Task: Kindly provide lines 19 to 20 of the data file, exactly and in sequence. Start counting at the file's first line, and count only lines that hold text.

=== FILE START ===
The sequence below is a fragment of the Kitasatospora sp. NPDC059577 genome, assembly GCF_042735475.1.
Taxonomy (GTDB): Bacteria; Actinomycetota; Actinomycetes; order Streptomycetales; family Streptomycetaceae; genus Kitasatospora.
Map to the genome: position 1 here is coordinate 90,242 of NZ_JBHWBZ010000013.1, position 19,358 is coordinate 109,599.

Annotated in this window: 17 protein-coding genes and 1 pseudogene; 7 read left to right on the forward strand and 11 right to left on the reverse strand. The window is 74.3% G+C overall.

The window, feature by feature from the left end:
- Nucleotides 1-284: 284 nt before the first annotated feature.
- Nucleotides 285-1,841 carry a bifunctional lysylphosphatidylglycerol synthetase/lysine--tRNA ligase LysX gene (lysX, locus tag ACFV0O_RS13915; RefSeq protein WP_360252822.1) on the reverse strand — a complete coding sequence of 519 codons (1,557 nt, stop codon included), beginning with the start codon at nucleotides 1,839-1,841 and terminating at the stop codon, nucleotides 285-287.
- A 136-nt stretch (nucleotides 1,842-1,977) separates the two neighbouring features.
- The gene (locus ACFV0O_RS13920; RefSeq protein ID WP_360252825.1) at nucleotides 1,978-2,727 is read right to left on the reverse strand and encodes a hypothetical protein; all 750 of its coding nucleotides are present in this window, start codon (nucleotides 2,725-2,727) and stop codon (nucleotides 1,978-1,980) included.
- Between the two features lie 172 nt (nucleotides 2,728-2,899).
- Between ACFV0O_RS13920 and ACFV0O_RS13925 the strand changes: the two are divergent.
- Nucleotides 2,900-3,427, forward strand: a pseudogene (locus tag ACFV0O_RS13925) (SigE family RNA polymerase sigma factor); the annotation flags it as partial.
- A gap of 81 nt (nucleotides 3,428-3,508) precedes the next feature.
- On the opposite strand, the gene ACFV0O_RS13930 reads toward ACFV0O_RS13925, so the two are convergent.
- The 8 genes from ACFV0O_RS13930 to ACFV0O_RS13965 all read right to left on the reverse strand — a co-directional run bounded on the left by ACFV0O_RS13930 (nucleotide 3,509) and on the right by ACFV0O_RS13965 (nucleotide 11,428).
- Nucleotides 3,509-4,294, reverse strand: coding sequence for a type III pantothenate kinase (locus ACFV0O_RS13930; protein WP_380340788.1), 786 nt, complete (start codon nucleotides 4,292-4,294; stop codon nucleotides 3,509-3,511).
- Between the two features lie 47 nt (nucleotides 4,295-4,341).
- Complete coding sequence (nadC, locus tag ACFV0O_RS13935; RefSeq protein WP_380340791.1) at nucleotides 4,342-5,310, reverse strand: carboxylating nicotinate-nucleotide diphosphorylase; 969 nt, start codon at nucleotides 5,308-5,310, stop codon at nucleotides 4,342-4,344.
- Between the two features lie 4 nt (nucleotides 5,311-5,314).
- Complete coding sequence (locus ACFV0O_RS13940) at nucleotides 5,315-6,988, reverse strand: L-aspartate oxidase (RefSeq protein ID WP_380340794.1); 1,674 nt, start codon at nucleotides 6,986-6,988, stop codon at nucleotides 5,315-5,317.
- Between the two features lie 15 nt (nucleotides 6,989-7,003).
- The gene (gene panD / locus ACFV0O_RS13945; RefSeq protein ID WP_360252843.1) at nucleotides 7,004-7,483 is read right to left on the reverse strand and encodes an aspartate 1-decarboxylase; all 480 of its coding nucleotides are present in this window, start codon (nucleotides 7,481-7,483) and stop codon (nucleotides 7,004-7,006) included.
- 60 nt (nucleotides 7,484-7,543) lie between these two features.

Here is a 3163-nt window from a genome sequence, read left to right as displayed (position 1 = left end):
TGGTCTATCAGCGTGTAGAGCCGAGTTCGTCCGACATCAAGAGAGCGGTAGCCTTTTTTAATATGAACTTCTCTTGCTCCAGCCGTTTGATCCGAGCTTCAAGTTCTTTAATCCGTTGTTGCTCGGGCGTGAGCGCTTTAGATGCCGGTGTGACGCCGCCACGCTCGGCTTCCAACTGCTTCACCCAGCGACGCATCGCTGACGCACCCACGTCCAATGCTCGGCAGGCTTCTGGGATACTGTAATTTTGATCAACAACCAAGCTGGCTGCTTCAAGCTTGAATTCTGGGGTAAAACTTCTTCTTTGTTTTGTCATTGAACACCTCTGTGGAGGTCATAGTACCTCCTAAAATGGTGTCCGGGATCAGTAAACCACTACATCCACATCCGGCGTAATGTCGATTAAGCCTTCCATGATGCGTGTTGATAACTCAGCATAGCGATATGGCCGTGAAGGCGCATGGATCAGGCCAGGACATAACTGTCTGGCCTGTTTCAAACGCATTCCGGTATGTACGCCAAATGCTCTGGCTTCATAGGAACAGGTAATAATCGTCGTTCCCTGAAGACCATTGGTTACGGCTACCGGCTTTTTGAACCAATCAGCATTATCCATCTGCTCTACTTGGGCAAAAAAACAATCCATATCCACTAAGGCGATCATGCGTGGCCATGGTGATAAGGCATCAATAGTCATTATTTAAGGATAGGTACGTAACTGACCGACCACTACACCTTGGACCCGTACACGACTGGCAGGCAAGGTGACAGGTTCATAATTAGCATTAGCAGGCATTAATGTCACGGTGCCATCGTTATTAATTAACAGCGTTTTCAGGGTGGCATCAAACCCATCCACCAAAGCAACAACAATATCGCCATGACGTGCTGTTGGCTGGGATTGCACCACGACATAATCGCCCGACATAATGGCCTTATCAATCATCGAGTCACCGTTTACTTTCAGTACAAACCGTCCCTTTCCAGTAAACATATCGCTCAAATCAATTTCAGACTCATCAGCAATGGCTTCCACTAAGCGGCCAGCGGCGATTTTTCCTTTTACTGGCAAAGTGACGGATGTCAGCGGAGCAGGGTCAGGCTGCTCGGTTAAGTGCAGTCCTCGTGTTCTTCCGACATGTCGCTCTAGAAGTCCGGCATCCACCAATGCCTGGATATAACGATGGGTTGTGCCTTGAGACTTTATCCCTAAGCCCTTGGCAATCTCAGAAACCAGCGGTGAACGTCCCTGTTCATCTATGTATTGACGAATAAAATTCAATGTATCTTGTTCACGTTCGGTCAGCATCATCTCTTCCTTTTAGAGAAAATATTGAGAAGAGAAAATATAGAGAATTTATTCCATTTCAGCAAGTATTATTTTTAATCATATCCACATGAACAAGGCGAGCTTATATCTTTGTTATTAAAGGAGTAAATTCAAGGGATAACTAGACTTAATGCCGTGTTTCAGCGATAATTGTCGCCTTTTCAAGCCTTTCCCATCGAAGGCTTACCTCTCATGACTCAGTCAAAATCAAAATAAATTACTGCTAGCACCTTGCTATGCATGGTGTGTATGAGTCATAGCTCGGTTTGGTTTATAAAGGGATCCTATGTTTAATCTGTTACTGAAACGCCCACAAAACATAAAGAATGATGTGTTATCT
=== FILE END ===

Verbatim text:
- Between the two features lie 4 nt (nucleotides 5,311-5,314).
- Complete coding sequence (locus ACFV0O_RS13940) at nucleotides 5,315-6,988, reverse strand: L-aspartate oxidase (RefSeq protein ID WP_380340794.1); 1,674 nt, start codon at nucleotides 6,986-6,988, stop codon at nucleotides 5,315-5,317.